As far as your trade, I can confidently state that you did not have a positive expectation. I have evaluated almost any type of option position you can imagine, credit spread, debit spreads, etc. and the result is the same... a negative expectation.

    I have the gut feeling that somehow, someway there is a positive expectation out there (besides the bookies that get commis on the deals). Here's the thing... the positive E(x) IS the money we want to make. That's where the profit is. And you can't confidently make it until you can find it. I sincerely hope that someone really understands what my point in this thread is all about and has the answer.

    Heiasafari and you say I'm looking at this wrong, but you can't explain exactly why that is so. You can't explain how your trading method gains a consistent, long term advantage. Sorry guys, but I think my approach is correct and the question I'm raising is probably the most important one in this business.
  7. Here is the problem, you seem defensive, and not open to what others say, so discussion here seems fruitless. Just the responses from others that you are basing your arguments on examples blow you out of the water from a statistical, mathematic and logical viewpoint

    So the question you raise is probably very naive.
  8. magic423


    I don't think I'm defensive and sorry if you take it that way. I am simply responding. One person says to find a reason to pick a direction, so I point out that without something concrete (numbers) to validate and test the selection method the procedure is little more than guessing. I'm told to make adjustments, but I've already evaluated that strategy. Adjusting, even if the cost seems small, is actually expensive when the everything (including $2.95 transaction fee per option contract) is added in. The result is simply a new negative expectation position in a different price location. I'm then told by another person that he believes he has positive expectation on his trades, but can't provide example evidence or proof of such. Maybe he does, but maybe he doesn't. I doubt it since I have yet to find a positive EX position, but I simply pointed out that without a way to pinpoint and prove positive expectation situations, you can't devise a trade method or confidently repeat those trades in the future.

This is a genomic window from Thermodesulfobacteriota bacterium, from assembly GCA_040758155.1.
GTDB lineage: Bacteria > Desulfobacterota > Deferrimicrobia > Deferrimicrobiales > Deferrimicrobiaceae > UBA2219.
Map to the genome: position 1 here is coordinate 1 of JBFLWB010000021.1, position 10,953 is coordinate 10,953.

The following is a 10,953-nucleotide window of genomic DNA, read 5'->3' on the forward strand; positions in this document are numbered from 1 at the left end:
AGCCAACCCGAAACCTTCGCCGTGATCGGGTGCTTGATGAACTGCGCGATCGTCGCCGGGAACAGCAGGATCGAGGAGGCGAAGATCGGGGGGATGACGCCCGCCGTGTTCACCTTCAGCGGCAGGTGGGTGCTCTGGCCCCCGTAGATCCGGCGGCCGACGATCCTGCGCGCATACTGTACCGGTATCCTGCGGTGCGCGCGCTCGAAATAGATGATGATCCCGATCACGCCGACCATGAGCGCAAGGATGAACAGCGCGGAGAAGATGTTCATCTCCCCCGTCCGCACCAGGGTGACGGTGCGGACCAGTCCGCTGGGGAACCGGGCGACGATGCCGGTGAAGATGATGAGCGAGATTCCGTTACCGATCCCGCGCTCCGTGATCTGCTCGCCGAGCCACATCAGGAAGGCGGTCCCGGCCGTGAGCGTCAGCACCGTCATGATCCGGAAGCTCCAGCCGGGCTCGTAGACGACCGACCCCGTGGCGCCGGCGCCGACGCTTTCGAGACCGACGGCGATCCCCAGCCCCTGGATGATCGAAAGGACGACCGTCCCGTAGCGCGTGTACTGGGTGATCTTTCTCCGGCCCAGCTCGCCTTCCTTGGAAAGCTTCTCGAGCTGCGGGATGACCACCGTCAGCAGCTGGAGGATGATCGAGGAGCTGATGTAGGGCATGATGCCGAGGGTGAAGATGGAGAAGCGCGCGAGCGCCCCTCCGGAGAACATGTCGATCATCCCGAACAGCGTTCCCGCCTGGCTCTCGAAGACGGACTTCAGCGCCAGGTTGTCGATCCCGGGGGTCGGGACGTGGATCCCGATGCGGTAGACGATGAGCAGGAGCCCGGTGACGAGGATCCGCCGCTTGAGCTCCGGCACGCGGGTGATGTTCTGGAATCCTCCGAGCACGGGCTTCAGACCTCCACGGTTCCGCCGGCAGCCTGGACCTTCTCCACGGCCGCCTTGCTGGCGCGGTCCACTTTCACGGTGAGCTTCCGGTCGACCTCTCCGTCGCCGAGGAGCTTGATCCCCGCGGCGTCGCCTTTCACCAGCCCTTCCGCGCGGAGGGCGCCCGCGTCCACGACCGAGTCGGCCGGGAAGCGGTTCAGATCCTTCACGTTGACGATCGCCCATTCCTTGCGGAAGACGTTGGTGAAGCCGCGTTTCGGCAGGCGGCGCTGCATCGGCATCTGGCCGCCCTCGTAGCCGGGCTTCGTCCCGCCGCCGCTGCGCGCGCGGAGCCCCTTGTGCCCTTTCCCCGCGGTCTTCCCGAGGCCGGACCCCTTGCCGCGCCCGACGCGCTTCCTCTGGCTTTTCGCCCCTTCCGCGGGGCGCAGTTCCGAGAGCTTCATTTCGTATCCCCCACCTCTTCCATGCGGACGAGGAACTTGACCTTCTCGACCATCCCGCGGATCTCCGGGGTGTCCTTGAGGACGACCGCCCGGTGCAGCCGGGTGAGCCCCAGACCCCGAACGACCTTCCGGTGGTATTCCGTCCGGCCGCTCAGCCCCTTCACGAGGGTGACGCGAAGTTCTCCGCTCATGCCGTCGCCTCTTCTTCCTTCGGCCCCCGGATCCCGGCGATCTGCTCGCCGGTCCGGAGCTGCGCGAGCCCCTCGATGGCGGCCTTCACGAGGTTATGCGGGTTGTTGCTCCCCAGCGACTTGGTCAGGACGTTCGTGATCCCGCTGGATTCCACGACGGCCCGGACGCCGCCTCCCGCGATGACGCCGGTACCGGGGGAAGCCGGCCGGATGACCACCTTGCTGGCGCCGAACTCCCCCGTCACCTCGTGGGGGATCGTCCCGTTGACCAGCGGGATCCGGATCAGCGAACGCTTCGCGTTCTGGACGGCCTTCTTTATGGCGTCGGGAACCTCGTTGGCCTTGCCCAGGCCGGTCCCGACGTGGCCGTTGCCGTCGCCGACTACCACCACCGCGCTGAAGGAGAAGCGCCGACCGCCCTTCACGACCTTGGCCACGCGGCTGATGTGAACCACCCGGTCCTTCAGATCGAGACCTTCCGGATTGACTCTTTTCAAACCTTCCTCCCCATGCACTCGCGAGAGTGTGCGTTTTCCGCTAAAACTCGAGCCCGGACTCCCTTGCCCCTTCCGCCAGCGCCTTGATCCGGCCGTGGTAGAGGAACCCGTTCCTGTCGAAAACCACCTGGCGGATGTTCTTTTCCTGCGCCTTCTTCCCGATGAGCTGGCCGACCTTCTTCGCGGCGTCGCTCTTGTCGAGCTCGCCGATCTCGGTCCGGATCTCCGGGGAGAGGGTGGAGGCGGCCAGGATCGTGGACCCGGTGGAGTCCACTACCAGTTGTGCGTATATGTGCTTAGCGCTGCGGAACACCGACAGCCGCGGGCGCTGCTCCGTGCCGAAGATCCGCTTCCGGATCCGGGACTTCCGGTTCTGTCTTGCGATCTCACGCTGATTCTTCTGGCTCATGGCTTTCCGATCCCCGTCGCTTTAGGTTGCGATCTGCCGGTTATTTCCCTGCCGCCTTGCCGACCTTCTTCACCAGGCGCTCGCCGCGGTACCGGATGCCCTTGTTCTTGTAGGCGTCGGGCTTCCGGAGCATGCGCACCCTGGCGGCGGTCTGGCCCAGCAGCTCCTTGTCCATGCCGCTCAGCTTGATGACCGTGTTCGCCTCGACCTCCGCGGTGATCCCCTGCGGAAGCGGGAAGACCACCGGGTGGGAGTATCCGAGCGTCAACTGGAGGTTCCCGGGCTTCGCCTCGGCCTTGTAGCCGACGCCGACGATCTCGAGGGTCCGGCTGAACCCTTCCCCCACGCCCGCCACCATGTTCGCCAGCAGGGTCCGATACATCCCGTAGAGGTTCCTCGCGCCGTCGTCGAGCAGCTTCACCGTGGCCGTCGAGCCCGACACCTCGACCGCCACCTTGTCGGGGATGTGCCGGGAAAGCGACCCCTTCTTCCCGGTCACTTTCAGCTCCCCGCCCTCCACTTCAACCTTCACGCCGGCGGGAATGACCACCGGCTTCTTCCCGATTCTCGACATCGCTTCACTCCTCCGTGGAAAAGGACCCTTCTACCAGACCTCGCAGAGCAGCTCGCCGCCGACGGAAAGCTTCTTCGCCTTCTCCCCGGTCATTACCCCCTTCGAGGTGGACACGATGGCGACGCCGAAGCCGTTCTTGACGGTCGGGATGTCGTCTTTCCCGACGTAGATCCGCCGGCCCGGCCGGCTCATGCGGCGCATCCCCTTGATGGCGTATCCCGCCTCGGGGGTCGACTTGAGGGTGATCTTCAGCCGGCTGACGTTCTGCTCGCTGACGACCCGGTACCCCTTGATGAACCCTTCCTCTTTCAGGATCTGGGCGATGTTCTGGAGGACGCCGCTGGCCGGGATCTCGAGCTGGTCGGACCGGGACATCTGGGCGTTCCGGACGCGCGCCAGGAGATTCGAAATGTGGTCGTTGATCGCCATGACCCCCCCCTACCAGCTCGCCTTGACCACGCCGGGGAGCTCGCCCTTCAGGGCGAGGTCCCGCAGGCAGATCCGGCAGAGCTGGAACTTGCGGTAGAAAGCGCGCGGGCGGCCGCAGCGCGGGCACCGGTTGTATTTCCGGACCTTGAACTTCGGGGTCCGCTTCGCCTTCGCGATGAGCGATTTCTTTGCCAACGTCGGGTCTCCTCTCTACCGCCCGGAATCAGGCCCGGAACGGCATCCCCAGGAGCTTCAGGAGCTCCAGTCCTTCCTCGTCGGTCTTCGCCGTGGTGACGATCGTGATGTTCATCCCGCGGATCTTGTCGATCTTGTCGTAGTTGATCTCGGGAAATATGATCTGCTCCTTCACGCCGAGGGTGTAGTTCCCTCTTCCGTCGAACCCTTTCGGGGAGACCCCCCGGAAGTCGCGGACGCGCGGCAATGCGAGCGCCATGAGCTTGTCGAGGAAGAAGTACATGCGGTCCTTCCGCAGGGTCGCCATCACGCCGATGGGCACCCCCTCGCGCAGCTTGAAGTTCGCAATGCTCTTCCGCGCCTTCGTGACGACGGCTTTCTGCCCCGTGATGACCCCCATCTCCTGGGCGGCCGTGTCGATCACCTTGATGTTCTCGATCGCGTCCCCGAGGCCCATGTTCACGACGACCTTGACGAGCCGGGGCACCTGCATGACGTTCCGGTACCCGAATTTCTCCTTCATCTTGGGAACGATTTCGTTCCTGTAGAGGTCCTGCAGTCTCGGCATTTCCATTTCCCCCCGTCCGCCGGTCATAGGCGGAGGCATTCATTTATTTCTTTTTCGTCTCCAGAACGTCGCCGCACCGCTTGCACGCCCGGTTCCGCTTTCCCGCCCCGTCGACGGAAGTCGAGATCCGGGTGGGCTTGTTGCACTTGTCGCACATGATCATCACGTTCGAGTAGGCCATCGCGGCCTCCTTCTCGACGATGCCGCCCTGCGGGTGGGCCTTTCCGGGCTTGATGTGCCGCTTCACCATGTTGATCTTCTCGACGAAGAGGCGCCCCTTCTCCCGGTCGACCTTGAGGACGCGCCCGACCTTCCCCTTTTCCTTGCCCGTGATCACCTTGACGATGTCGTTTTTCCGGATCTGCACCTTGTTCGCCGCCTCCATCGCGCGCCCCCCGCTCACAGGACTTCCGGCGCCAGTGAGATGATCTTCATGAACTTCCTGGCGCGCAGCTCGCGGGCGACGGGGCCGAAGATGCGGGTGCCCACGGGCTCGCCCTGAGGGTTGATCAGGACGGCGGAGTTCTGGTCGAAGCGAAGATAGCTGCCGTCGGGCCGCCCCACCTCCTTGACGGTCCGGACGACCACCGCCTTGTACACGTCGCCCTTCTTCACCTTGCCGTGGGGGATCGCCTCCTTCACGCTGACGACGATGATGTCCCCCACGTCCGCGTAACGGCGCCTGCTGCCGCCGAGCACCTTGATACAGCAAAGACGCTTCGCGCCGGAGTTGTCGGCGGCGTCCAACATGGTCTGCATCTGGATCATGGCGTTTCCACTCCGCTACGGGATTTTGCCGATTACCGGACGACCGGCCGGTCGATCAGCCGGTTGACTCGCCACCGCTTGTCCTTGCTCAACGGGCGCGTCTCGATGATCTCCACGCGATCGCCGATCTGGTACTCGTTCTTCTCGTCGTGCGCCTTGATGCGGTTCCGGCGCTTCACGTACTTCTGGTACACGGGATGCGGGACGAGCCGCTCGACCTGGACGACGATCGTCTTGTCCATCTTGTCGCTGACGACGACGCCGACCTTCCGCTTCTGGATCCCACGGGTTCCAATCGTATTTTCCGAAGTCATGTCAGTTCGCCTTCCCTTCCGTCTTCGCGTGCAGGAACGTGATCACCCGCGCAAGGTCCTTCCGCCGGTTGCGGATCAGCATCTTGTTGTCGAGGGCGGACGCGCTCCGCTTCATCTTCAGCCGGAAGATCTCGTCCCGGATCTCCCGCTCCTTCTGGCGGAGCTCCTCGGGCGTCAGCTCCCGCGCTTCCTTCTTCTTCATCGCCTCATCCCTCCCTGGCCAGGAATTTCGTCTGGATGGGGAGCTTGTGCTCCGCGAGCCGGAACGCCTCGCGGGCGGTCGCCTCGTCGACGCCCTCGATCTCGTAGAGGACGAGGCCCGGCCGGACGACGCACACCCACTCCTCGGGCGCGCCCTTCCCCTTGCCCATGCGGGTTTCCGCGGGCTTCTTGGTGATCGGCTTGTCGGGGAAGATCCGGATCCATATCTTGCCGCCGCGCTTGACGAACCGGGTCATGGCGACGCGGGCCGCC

My point is that the long term success of every business depends upon that business' profit expectation (casinos operate on a profit expectation of less than 2%!). It is illogical to think that option trading would be any different.

    I went to considerable length in my initial post to explain how profit/loss expectation is calculated so everyone can apply it and prove or disprove their trade methodology. I used a valid quote and provided the source of the data. I supported every element of my position. I'm very open to any idea or suggestion. I want to find a EX+ and I'm hopeful that some are out there. Proving it is the key. Without proof, it is only hopeful speculation, even if supported by substantial personal experience.

    Without the mathematical support, one can't really know whether they are playing poker or craps.
  9. jamesbp


    If you are seeking mathematical proof, you are going to be disappointed and probably unsuitable to option trading, as the markets are really a study of behavioural science and don't really obey 'cast iron' rules ... but wish you best of luck in your search.

  10. ...ok, you proved it, (with some bs software from tos). now what?
    it has been "proven" humming birds cant fly, yet they are buzzing about my back yard.
    every thing in life is a derivative (option), (including you and me), we know how it ends, just not when, dont need no stinkn math proof.
    while you are looking for your proof that it wont work, others are making money, (and more derivatives), play the game with joy while you can.

    use your math skills for your own and societys enrichment, not some bogus proof of the end game.

    read cottle (risk doctor) and look at sheridans videos.

    as you are talking poker or craps, you might also check this out:
    Susquehanna, the poker-friendly options trading firm

    #10     Jun 12, 2010